Funding Sources, Balance Sheet Optimization and Net Interest Margin (NIM)

NIM fell a bit Q/Q, but expanded 43 bps Y/Y to 5.91%. The team remains highly confident in NIM staying over 5% for the foreseeable future, just like it said last quarter. Cost of funding optimization is an important part of this conviction. The company pockets an added 226 basis points of margin (vs. 219 Q/Q) when shifting from warehouse-funded credit to deposit-funded credit. Using these deposits to fund loans is one of the main perks of having its charter. It added another $3 billion in deposits during the quarter while adding about a quarter billion in total loans to further optimize its funding structure. This allowed it to shed $2.4 billion in warehouse usage during the quarter.

  • 90%+ of deposits are from direct depositors.
  • 50%+ of SoFi money accounts are setting up direct deposit by day 30.
  • Still has $3.9 billion in expensive credit to displace between brokered CDs, warehouse credit and revolving credit.

Financial Services:

Financial services continued to rapidly grow by 86% Y/Y and 8% sequentially. And as you can see above, contribution margin is exploding higher too. This is despite losing $100 million annually on its credit card and investment products to perfect and scale the offerings. SoFi is now seeing outperforming credit card loss rates and encouraging traction within that product bucket. Leadership told us on the call that it will aggressively pursue growth here in 2024.

Debit spend tripled Y/Y to $1.9 billion to reach $7.5 billion in annualized spending levels. This is the direct result of its high yield savings account and sticky deposit customers inevitably using their deposits in day-to-day life. SoFi money accounts rose 61% Y/Y to keep top-of-funnel for this debit interchange cross-selling humming. SoFi Invest products in circulation rose by just 1% Y/Y, but rose by 24% Y/Y when excluding the impact of closing its crypto business (had to with the bank charter). Annualized monetization per product continued to briskly rise 31% Y/Y to reach $59. That shows strengthening engagement.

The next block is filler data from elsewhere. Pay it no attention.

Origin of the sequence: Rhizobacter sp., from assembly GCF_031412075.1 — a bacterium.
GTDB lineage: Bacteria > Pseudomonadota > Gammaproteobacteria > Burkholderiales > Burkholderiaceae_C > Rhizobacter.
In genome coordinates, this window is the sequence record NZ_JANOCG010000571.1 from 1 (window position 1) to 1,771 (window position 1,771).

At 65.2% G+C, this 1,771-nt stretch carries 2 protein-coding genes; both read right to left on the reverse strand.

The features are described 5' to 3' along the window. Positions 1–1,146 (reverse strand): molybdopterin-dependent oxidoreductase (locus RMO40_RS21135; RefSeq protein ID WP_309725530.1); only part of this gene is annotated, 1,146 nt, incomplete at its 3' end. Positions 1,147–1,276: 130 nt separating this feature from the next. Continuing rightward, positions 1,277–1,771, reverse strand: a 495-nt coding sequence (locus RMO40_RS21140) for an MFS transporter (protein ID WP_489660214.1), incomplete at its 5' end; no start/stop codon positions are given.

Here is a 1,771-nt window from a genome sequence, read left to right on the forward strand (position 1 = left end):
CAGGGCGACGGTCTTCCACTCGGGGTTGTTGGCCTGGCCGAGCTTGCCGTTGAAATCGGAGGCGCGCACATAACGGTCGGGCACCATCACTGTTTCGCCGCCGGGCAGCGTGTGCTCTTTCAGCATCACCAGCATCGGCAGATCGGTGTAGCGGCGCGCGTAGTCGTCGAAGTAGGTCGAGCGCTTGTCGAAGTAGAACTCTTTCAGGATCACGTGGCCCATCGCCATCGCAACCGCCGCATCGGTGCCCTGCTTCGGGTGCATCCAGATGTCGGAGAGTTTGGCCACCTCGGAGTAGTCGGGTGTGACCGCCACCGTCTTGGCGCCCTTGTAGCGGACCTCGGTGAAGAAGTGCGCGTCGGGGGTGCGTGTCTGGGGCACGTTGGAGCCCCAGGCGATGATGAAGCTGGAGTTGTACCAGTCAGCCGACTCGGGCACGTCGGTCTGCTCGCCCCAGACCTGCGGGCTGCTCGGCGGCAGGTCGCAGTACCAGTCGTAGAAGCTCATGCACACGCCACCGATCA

Tech Platform:

Growth was driven by strong ramps from new customers including a large bank deal signed in Latin America. Demand was again called strong, but we heard nothing more about the proof of concept with a top 5 U.S. bank.


I’m not going to turn sour on a company or a report because the stock price reacted negatively to it. As I said in the preview last weekend, the stock is about as noisy and volatile as they come. But what was the overall takeaway from that preview? That if the signs of profitable compounding and marching to 2026 targets remained clear, I would remain pleased and patient. That is what happened. SoFi the company is executing at a level that makes me happy to wait out the immensely frustrating price action.

This quarter gave me everything I wanted from a fundamental point of view; reiteration of a 7%-8% peak loan loss rate; more outperformance despite a fair value loan drag this quarter; more rapid leverage; more guidance raises; more success. Works for me.

Disclaimer: Third party content is provided for informational purposes only and should not be construed as an offer to sell or a solicitation of an offer to buy or sell any security. Third party content is not intended to serve as a recommendation to buy or sell any security and is not intended to serve as investment advice. Third party content creators are not affiliated with BBAE Holdings LLC, (“BBAE”) Redbridge Securities LLC (“Redbridge Securities”) or BBAE Advisors LLC (“BBAE Advisors”). All investments involve risk, including the possibility of total loss of principal. For additional important information, please click here.